It can’t hurt

It can’t hurt

There is a good possibility that the number of Parliament seats will go up from the current 15 to 17 for the election due in January 2024. At the end of October 2019 there were already 61,750 persons in the civil registry, of which 23,130 adult Dutch citizens with voting rights.

Article 45 of St. Maarten’s Constitution states that in case of between 60,000 and 70,000 residents the legislature will consist of 17 members. This increase did not take place yet when voters went to the polls in January 2020 because it had been “snap” rather than regular elections following a four-year term. 

However, it is a likely scenario early next year. Some suggest that aspect could be influenced by options government has been exploring to hold the election before then and avoid campaigning during the holiday season.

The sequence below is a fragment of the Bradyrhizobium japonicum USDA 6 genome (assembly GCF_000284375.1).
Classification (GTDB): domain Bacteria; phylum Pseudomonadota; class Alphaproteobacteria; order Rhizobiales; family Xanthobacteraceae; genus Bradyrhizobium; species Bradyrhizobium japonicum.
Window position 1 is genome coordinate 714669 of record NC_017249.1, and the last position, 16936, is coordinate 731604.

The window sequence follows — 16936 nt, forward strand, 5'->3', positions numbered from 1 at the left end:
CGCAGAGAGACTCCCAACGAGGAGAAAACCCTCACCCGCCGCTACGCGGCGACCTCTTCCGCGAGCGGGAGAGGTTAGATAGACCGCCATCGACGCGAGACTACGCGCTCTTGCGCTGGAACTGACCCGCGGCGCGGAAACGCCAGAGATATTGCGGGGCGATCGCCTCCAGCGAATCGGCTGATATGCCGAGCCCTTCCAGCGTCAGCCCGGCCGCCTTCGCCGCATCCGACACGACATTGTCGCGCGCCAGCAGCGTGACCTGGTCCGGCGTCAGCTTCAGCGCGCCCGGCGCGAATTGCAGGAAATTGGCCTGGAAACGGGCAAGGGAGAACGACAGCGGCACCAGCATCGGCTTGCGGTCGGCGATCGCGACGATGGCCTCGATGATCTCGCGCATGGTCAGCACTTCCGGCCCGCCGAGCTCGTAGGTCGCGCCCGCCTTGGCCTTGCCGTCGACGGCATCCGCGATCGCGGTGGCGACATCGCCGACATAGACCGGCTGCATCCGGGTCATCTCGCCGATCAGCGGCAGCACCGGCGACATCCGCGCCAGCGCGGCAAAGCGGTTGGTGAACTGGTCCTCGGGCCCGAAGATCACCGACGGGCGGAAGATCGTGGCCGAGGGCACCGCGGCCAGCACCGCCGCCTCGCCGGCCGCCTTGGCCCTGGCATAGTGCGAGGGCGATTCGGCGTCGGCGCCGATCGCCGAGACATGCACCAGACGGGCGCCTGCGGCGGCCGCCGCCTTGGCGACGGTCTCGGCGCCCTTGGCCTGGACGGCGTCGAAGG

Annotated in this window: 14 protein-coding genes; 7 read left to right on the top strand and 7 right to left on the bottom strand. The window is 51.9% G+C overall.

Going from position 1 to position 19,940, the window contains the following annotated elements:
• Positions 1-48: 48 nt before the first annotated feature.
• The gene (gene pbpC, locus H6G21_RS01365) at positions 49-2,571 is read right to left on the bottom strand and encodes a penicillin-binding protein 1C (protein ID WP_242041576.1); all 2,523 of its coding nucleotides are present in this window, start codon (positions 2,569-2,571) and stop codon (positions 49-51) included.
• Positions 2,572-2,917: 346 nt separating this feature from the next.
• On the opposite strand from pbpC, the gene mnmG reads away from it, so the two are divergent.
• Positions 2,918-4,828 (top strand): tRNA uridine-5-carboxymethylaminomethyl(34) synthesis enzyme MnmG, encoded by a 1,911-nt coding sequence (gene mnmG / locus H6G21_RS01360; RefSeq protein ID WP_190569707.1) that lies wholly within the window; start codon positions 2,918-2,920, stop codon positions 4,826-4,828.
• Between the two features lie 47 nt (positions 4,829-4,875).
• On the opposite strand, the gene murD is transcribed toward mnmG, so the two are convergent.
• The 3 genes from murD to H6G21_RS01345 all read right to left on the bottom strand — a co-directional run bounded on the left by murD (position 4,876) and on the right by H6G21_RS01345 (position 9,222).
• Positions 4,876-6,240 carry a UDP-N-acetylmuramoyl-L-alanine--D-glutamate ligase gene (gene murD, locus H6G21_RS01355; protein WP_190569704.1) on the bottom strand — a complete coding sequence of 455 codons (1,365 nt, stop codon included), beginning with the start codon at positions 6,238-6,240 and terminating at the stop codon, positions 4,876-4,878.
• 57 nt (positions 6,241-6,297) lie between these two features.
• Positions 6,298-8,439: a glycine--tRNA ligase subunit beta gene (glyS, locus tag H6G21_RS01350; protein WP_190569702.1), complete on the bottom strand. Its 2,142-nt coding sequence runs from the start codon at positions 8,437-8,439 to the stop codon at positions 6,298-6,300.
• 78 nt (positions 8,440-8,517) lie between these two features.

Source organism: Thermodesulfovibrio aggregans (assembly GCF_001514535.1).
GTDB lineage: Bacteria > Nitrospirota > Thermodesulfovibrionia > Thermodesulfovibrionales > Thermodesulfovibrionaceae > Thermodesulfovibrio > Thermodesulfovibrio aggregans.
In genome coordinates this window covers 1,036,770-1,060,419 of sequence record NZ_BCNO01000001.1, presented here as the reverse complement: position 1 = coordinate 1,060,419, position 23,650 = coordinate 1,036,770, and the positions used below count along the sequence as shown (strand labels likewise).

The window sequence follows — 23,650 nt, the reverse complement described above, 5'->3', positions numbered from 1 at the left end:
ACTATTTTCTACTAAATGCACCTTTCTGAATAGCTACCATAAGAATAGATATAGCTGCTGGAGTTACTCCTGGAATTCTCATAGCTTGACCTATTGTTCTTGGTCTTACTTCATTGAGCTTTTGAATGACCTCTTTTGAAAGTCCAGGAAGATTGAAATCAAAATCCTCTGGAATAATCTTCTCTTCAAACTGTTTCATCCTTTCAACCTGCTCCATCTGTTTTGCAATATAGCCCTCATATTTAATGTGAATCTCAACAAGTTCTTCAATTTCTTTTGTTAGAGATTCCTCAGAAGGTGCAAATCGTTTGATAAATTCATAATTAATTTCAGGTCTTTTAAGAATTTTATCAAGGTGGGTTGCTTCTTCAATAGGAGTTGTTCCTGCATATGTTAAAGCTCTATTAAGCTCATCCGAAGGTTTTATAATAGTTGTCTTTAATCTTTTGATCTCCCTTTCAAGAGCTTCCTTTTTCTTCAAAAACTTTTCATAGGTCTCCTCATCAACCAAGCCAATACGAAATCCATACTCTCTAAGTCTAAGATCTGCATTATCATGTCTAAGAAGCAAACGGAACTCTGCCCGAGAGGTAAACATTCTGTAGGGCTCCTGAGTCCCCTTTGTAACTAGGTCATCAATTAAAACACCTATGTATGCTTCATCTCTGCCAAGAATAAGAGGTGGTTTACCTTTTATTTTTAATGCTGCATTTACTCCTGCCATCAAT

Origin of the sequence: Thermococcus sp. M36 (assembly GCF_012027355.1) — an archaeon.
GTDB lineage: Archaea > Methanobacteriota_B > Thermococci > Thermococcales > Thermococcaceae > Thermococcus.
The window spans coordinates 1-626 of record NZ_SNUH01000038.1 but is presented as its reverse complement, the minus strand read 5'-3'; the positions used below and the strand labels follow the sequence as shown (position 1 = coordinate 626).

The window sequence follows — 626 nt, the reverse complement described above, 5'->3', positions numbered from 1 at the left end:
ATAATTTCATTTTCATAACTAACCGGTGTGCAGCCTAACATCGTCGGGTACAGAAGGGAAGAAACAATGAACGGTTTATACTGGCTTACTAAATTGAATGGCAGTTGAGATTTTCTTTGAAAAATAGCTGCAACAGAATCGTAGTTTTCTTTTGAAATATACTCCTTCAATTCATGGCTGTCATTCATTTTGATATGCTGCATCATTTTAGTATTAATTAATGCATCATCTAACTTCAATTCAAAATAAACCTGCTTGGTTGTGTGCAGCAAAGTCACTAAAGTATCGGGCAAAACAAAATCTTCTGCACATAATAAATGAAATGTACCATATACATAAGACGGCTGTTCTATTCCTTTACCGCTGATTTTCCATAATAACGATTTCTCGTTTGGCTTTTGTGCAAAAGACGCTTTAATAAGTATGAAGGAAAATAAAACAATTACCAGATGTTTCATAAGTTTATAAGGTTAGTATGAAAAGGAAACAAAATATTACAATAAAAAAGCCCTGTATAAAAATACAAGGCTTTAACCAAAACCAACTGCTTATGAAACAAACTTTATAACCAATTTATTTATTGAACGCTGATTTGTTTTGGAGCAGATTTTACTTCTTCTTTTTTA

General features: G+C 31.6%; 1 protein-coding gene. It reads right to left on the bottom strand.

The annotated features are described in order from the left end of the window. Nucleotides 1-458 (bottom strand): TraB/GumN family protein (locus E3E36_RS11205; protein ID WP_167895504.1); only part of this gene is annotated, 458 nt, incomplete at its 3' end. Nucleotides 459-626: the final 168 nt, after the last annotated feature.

Prime Minister Silveria Jacobs insists (see Thursday paper) no decision to move up the date was taken after requesting and receiving advice regarding this matter since the start of January. She added that the number of seats will depend on the result of an ongoing clean-up of the civil registry.

Nevertheless, while the COVID-19 crisis and its socioeconomic impact undoubtedly caused people to leave the island, the pool of eligible voters has probably grown further rather than shrunk. If so, this should – with a similar turnout – translate to needing fewer votes to capture a seat.

Whether that may be considered a desirable development is another story and depends on one’s point of view. Many might feel it just means having more unproductive politicians in public office with big salaries and perks at the taxpayer’s expense.

However, this was determined by organic law prior to becoming an autonomous country per 10-10-10. Not only is a two-thirds majority required to change it, but elected representatives who support such would look like they want to prevent newcomers from getting in.

To what extent an expansion helps “smaller” parties remains to be seen. The existing threshold whereby the first seat must be earned outright before qualifying for a possible residual seat still has a limiting effect in that sense, but it certainly can’t hurt their chances.

The Daily Herald

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